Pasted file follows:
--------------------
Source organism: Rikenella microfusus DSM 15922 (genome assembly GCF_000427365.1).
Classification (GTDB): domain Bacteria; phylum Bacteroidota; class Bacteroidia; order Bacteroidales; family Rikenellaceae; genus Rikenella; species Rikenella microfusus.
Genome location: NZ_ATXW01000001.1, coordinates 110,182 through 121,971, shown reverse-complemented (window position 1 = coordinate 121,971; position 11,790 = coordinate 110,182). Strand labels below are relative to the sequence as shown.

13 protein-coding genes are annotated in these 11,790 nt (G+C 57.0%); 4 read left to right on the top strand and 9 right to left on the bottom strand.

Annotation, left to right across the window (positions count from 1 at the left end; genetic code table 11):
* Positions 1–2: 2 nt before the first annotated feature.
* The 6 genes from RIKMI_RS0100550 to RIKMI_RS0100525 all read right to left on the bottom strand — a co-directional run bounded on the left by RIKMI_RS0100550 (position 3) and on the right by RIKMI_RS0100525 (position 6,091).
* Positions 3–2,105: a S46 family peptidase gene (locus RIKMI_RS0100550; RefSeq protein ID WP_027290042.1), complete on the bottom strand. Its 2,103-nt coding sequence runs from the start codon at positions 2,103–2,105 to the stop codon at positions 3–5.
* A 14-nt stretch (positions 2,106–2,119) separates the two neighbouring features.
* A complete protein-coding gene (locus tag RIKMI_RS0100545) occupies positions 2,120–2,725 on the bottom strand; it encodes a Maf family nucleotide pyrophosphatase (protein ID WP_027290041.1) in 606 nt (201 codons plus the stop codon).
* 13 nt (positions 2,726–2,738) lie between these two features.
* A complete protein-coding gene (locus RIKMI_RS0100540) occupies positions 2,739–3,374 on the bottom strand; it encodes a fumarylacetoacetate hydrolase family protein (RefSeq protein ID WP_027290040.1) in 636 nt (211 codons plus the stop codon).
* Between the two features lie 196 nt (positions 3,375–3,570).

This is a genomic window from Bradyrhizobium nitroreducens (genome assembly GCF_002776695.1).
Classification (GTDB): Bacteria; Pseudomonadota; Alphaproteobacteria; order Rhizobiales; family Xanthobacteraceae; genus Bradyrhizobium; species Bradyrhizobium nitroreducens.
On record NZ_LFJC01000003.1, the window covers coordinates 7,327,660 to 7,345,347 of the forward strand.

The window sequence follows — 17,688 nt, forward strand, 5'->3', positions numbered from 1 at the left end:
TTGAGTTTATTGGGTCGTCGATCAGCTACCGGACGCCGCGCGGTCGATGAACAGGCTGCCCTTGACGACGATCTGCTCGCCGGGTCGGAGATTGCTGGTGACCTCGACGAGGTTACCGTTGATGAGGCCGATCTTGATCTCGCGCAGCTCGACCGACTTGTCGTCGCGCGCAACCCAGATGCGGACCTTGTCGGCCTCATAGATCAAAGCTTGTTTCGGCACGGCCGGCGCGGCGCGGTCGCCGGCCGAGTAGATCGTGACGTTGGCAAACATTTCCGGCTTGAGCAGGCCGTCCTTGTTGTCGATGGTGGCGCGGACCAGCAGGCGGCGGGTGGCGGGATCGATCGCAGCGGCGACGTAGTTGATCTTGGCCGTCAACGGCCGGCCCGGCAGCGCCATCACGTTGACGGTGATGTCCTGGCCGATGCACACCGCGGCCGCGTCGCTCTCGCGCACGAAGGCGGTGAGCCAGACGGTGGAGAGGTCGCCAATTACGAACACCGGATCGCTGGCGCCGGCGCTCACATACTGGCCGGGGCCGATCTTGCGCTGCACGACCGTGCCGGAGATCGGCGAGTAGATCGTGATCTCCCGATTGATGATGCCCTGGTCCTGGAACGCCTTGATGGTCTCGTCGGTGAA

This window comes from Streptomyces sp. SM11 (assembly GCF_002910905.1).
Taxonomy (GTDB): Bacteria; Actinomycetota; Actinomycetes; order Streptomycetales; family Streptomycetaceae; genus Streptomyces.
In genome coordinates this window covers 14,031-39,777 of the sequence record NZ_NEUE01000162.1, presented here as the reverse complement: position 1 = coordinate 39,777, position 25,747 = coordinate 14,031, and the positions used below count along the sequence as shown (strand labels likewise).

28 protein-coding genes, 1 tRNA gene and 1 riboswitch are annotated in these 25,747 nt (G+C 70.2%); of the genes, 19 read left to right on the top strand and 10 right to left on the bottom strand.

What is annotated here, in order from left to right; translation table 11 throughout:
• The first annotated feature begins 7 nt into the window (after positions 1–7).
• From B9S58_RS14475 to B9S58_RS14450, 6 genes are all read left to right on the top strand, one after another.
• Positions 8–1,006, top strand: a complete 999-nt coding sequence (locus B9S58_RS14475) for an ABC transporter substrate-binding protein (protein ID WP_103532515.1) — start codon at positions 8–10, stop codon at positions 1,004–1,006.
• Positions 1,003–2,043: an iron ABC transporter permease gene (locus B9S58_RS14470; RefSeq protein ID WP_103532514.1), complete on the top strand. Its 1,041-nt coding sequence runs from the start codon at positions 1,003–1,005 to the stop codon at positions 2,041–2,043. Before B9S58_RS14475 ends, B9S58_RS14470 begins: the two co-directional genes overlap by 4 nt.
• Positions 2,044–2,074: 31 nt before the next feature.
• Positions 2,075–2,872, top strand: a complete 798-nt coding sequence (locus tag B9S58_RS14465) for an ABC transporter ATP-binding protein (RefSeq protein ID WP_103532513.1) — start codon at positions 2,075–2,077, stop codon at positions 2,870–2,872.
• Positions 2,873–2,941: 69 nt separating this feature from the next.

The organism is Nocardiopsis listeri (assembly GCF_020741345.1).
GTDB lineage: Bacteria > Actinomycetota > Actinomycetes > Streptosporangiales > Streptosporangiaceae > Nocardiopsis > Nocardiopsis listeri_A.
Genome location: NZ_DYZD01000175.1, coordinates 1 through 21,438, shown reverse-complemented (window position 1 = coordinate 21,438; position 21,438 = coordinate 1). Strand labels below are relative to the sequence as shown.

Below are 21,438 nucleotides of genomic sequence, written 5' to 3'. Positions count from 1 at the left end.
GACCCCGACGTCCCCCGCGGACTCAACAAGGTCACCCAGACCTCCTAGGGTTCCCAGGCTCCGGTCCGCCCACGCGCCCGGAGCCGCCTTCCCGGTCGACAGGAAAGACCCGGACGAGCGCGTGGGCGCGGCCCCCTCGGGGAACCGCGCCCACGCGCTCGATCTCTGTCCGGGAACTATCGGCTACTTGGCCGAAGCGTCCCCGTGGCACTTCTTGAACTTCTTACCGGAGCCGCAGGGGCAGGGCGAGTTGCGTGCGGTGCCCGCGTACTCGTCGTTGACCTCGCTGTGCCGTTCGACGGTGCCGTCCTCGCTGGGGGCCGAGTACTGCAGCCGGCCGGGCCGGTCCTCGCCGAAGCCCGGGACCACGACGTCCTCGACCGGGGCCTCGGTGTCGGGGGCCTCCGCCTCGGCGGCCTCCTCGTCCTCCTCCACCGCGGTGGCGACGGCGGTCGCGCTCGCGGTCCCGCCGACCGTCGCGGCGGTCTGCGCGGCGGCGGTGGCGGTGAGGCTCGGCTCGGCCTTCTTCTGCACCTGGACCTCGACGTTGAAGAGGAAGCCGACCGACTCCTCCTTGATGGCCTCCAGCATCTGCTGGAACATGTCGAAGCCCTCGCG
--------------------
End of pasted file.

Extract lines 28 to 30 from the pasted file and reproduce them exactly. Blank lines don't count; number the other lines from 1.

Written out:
• Positions 2,044–2,074: 31 nt before the next feature.
• Positions 2,075–2,872, top strand: a complete 798-nt coding sequence (locus tag B9S58_RS14465) for an ABC transporter ATP-binding protein (RefSeq protein ID WP_103532513.1) — start codon at positions 2,075–2,077, stop codon at positions 2,870–2,872.
• Positions 2,873–2,941: 69 nt separating this feature from the next.